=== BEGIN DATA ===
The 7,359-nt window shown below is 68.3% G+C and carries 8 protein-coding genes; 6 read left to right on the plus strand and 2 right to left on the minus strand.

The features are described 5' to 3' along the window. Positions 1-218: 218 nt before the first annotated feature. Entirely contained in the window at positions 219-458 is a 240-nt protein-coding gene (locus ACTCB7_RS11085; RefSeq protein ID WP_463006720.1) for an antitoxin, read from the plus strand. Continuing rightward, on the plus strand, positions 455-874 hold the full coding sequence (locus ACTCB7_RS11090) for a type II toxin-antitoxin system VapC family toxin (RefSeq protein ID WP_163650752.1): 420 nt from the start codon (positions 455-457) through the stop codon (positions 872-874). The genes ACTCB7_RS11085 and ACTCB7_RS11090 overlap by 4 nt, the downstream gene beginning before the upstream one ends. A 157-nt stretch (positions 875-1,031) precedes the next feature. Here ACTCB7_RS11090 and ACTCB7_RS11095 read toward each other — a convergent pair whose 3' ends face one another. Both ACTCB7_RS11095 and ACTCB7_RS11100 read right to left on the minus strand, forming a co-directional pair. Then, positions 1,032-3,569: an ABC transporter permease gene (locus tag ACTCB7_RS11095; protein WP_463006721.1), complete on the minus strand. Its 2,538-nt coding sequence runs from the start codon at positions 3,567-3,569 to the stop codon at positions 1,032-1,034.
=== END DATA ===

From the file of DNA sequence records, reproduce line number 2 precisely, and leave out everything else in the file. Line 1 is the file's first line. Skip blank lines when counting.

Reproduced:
The features are described 5' to 3' along the window. Positions 1-218: 218 nt before the first annotated feature. Entirely contained in the window at positions 219-458 is a 240-nt protein-coding gene (locus ACTCB7_RS11085; RefSeq protein ID WP_463006720.1) for an antitoxin, read from the plus strand. Continuing rightward, on the plus strand, positions 455-874 hold the full coding sequence (locus ACTCB7_RS11090) for a type II toxin-antitoxin system VapC family toxin (RefSeq protein ID WP_163650752.1): 420 nt from the start codon (positions 455-457) through the stop codon (positions 872-874). The genes ACTCB7_RS11085 and ACTCB7_RS11090 overlap by 4 nt, the downstream gene beginning before the upstream one ends. A 157-nt stretch (positions 875-1,031) precedes the next feature. Here ACTCB7_RS11090 and ACTCB7_RS11095 read toward each other — a convergent pair whose 3' ends face one another. Both ACTCB7_RS11095 and ACTCB7_RS11100 read right to left on the minus strand, forming a co-directional pair. Then, positions 1,032-3,569: an ABC transporter permease gene (locus tag ACTCB7_RS11095; protein WP_463006721.1), complete on the minus strand. Its 2,538-nt coding sequence runs from the start codon at positions 3,567-3,569 to the stop codon at positions 1,032-1,034.